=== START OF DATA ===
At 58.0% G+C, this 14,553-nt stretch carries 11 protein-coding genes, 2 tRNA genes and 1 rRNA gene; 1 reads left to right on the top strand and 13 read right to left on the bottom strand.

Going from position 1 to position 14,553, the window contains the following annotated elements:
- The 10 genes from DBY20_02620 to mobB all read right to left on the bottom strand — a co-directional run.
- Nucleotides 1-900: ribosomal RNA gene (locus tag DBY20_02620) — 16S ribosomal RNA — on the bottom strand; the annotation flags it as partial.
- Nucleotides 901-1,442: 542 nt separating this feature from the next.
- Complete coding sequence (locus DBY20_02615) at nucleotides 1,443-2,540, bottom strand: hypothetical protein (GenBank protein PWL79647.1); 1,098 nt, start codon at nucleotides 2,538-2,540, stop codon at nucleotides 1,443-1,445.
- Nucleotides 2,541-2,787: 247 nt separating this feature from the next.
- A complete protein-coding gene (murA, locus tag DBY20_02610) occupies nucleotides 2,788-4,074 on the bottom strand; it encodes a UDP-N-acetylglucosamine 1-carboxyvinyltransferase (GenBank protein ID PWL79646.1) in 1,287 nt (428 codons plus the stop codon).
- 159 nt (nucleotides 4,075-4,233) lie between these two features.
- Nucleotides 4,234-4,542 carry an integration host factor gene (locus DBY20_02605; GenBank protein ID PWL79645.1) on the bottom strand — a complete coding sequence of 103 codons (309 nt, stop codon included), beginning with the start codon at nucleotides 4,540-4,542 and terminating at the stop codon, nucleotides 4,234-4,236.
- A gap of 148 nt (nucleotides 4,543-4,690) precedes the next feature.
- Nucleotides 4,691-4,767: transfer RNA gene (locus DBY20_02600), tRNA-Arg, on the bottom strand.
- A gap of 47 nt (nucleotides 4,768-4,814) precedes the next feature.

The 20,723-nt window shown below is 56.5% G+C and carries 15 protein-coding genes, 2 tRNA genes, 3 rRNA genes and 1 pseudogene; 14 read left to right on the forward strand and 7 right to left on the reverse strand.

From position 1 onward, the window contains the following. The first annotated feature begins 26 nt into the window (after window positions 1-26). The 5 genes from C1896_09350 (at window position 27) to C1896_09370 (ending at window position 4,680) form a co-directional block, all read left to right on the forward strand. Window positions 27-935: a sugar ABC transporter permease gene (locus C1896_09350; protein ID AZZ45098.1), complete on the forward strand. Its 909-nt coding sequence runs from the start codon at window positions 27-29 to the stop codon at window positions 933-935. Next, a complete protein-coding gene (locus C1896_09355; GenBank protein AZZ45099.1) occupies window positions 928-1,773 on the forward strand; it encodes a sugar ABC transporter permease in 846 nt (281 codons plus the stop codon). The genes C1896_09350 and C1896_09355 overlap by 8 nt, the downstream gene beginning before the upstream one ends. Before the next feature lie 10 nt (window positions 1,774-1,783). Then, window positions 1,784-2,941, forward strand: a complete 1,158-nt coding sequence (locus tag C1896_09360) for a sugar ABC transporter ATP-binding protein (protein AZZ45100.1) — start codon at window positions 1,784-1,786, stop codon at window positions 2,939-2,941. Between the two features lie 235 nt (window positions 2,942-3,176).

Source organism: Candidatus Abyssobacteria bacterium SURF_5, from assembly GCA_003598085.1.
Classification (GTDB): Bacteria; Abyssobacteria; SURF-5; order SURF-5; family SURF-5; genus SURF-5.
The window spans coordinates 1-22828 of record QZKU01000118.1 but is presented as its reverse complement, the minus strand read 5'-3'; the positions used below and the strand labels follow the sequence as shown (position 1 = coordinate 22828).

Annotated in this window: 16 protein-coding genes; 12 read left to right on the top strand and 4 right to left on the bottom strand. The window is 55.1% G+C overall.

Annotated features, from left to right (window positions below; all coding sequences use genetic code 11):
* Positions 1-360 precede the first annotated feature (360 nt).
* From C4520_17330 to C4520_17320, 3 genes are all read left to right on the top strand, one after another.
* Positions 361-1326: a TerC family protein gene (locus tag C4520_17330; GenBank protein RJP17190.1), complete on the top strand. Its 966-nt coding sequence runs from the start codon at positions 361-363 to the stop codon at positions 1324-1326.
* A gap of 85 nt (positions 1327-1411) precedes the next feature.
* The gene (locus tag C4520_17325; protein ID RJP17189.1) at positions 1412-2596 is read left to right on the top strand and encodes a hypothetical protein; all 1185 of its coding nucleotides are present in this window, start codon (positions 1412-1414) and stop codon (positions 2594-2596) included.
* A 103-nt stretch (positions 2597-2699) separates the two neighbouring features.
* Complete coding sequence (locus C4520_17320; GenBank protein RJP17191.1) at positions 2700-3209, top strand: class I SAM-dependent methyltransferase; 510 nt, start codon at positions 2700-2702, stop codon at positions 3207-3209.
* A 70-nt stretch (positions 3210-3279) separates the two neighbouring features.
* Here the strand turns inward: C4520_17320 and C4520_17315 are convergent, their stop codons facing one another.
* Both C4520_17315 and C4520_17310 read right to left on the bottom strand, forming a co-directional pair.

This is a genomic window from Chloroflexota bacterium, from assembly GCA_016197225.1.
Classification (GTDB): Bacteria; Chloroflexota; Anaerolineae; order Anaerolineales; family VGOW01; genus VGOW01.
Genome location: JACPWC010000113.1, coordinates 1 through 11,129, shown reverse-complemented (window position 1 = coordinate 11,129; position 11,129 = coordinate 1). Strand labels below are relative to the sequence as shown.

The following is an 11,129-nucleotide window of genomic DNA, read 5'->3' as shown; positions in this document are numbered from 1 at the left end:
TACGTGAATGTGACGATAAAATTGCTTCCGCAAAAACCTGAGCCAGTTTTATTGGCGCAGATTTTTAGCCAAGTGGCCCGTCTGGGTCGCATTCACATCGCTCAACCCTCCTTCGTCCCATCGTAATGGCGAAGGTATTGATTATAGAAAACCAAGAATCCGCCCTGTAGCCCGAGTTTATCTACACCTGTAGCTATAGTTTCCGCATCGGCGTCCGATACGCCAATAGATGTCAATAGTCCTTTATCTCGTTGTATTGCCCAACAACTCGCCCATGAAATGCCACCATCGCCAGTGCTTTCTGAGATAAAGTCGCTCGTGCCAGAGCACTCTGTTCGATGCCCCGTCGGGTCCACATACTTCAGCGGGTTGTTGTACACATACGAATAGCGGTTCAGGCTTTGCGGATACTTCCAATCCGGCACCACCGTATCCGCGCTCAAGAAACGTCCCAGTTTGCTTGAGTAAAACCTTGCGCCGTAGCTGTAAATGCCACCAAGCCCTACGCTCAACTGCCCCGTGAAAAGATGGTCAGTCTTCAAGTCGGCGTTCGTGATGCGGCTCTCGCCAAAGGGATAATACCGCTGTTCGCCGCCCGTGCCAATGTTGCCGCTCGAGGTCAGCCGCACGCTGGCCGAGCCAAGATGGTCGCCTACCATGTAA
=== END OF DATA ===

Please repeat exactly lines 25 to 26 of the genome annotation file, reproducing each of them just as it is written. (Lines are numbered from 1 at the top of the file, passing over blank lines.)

* The gene (locus tag C4520_17325; protein ID RJP17189.1) at positions 1412-2596 is read left to right on the top strand and encodes a hypothetical protein; all 1185 of its coding nucleotides are present in this window, start codon (positions 1412-1414) and stop codon (positions 2594-2596) included.
* A 103-nt stretch (positions 2597-2699) separates the two neighbouring features.